Getting Complete Nutrition
Getting complete nutrition is simple. Start by building your meals from fruits, vegetables, grains, and legumes, and see the information on vitamin B12 below.
Beans, vegetables, and grains provide plenty of protein, even without intentionally combining them in any particular way. Some that are especially protein-rich include beans, spinach, broccoli, asparagus, mushrooms, and soy products.
You’ll find plenty of iron in green leafy vegetables and in beans and other legumes.
Calcium is found in green leafy vegetables, such as broccoli, kale, or collards, as well as in beans (see more healthful sources of calcium) . Because diets rich in animal products cause the body to lose calcium, a person on a vegan diet may need less calcium to stay in calcium balance.
Any common vegan-verified multiple vitamin will provide plenty of vitamin B12. You’ll also find it in vegan-verified fortified cereals* and in vegan-verified fortified soymilk and other products.
Article copyright: Physicians Committee for Responsible Medicine, 2014. Reprinted by permission.
“A vegan eating pattern is based on grains, fruits, vegetables, legumes (dried beans, peas and lentils), seeds and nuts. It excludes meat, fish, poultry, dairy and eggs or products containing these foods and any other animal products. A vegan eating pattern has many potential health benefits. They include lower rates of obesity, heart disease, high blood pressure, type 2 diabetes and certain types of cancer. Other benefits include lower blood cholesterol levels and a lower risk for gallstones and intestinal problems. This eating pattern can take some extra planning. Vegans must make sure that enough nutrients like protein, iron, zinc, calcium, vitamins D and B12 and omega-3 fats are included. A well planned vegan diet can meet all of these needs. It is safe and healthy for pregnant and breastfeeding women, babies, children, teens and seniors. A variety of plant foods eaten during the day can provide enough protein to promote and maintain good health.” – Dietitians of Canada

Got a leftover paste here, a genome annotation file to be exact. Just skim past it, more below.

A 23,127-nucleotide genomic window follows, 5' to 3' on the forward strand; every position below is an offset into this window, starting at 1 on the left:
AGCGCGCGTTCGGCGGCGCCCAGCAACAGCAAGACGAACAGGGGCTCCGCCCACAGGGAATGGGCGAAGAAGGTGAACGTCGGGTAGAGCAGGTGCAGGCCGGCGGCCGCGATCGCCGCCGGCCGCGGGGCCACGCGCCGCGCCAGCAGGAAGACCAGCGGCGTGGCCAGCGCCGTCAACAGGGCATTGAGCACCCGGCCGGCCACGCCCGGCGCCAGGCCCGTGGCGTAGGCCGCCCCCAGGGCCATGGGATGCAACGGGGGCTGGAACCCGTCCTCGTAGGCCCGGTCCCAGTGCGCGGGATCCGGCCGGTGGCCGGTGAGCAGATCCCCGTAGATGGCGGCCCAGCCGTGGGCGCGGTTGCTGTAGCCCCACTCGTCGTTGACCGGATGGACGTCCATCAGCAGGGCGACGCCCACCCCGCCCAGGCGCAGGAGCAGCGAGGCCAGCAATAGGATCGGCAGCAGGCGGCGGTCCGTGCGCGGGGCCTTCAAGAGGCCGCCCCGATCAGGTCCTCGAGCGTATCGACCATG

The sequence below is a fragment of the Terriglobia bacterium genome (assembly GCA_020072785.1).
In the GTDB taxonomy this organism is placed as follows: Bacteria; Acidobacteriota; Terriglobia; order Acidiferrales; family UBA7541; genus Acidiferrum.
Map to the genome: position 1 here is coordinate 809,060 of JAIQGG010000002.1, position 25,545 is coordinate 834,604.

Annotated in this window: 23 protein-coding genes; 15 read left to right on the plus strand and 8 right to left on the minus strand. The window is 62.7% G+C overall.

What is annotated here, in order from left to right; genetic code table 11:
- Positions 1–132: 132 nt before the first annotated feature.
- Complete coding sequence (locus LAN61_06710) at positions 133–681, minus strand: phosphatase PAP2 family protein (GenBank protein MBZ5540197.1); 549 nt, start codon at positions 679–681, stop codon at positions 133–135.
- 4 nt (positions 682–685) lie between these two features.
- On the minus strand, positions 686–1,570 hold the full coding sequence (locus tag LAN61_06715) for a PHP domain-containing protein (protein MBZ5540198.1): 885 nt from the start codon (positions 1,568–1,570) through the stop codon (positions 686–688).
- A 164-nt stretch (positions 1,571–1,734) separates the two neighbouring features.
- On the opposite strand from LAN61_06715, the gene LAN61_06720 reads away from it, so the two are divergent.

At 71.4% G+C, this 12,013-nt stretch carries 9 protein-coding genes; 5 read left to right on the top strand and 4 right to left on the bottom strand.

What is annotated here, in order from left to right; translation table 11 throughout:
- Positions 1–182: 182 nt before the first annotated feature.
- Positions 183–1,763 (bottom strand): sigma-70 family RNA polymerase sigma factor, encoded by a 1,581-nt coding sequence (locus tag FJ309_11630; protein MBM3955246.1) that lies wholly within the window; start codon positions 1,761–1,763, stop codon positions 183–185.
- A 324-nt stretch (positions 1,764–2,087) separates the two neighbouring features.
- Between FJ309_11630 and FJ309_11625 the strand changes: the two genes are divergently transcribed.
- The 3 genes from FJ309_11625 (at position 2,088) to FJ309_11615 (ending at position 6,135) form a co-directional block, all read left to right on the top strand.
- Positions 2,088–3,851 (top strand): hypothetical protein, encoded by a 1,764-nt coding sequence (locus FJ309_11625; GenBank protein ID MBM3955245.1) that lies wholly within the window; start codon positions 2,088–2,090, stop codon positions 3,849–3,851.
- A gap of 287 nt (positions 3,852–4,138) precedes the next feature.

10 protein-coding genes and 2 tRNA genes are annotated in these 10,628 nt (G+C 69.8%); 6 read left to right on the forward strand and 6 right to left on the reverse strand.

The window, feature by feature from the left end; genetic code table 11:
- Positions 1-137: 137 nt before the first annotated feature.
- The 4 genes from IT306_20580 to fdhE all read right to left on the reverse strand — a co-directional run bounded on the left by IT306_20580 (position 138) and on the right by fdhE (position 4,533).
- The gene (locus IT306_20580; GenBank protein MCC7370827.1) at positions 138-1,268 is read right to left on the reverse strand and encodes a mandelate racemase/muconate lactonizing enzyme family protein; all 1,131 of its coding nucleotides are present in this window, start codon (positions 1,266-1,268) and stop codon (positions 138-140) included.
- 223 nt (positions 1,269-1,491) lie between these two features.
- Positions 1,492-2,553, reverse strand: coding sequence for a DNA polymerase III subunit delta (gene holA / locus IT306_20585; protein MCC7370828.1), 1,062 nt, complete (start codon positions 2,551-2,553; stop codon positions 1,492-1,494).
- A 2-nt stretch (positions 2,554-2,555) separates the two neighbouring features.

“With good planning and an understanding of what makes up a healthy, balanced vegan diet, you can get all the nutrients your body needs.” – NHS (National Health Service UK)
Not only are animal foods not necessary for optimal human health, many studies show animal products are detrimental to human health. Vegans get their nutrition exclusively from plants (and other nonanimal sources), and they do not miss out on flavor, texture, or variety. To the contrary, many vegans comment on how much more flavor, texture, and variety they enjoy after going vegan. Click here to learn about going vegan.
* It has come to our attention that one of the cereals we had previously listed (Kellogg’s® Corn Flakes®) is fortified with an animal-derived nutrient in some countries including the United States. We removed the reference to all of the cereals that were listed immediately, as a precaution as we verified the information, as we would never knowingly recommend nonvegan food or products.
Article copyright: Physicians Committee for Responsible Medicine, 2014. Reprinted by permission. Photos credit: © 2014 The Simple Veganista. All rights reserved. Used with permission from The Simple Veganista website.